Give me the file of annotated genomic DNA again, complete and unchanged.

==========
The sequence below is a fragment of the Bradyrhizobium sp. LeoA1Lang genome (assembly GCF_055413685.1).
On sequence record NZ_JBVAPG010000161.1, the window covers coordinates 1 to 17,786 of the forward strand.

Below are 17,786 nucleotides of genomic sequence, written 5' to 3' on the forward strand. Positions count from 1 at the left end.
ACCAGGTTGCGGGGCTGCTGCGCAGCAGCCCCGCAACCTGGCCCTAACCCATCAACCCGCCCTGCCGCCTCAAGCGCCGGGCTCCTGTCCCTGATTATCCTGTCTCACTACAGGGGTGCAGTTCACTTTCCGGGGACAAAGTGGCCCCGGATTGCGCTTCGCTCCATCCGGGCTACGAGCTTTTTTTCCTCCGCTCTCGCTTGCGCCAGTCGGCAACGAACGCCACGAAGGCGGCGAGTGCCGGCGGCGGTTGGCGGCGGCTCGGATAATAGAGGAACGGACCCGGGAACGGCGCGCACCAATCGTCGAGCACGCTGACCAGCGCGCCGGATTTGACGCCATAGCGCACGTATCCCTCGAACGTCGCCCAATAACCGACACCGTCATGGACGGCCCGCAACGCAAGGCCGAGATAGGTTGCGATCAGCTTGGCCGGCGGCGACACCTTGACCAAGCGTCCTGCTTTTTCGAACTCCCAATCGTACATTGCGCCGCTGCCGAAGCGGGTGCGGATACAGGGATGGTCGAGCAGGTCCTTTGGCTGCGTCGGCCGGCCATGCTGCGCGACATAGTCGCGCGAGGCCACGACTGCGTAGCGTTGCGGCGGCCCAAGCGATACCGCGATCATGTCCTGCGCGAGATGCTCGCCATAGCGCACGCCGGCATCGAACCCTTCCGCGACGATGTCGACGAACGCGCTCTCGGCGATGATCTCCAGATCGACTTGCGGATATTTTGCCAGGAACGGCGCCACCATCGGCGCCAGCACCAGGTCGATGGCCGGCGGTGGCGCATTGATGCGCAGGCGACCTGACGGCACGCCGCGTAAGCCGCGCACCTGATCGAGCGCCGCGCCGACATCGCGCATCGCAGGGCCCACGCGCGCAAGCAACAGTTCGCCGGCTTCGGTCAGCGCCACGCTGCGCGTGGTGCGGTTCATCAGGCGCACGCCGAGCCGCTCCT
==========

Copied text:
The sequence below is a fragment of the Bradyrhizobium sp. LeoA1Lang genome (assembly GCF_055413685.1).
On sequence record NZ_JBVAPG010000161.1, the window covers coordinates 1 to 17,786 of the forward strand.

Below are 17,786 nucleotides of genomic sequence, written 5' to 3' on the forward strand. Positions count from 1 at the left end.
ACCAGGTTGCGGGGCTGCTGCGCAGCAGCCCCGCAACCTGGCCCTAACCCATCAACCCGCCCTGCCGCCTCAAGCGCCGGGCTCCTGTCCCTGATTATCCTGTCTCACTACAGGGGTGCAGTTCACTTTCCGGGGACAAAGTGGCCCCGGATTGCGCTTCGCTCCATCCGGGCTACGAGCTTTTTTTCCTCCGCTCTCGCTTGCGCCAGTCGGCAACGAACGCCACGAAGGCGGCGAGTGCCGGCGGCGGTTGGCGGCGGCTCGGATAATAGAGGAACGGACCCGGGAACGGCGCGCACCAATCGTCGAGCACGCTGACCAGCGCGCCGGATTTGACGCCATAGCGCACGTATCCCTCGAACGTCGCCCAATAACCGACACCGTCATGGACGGCCCGCAACGCAAGGCCGAGATAGGTTGCGATCAGCTTGGCCGGCGGCGACACCTTGACCAAGCGTCCTGCTTTTTCGAACTCCCAATCGTACATTGCGCCGCTGCCGAAGCGGGTGCGGATACAGGGATGGTCGAGCAGGTCCTTTGGCTGCGTCGGCCGGCCATGCTGCGCGACATAGTCGCGCGAGGCCACGACTGCGTAGCGTTGCGGCGGCCCAAGCGATACCGCGATCATGTCCTGCGCGAGATGCTCGCCATAGCGCACGCCGGCATCGAACCCTTCCGCGACGATGTCGACGAACGCGCTCTCGGCGATGATCTCCAGATCGACTTGCGGATATTTTGCCAGGAACGGCGCCACCATCGGCGCCAGCACCAGGTCGATGGCCGGCGGTGGCGCATTGATGCGCAGGCGACCTGACGGCACGCCGCGTAAGCCGCGCACCTGATCGAGCGCCGCGCCGACATCGCGCATCGCAGGGCCCACGCGCGCAAGCAACAGTTCGCCGGCTTCGGTCAGCGCCACGCTGCGCGTGGTGCGGTTCATCAGGCGCACGCCGAGCCGCTCCT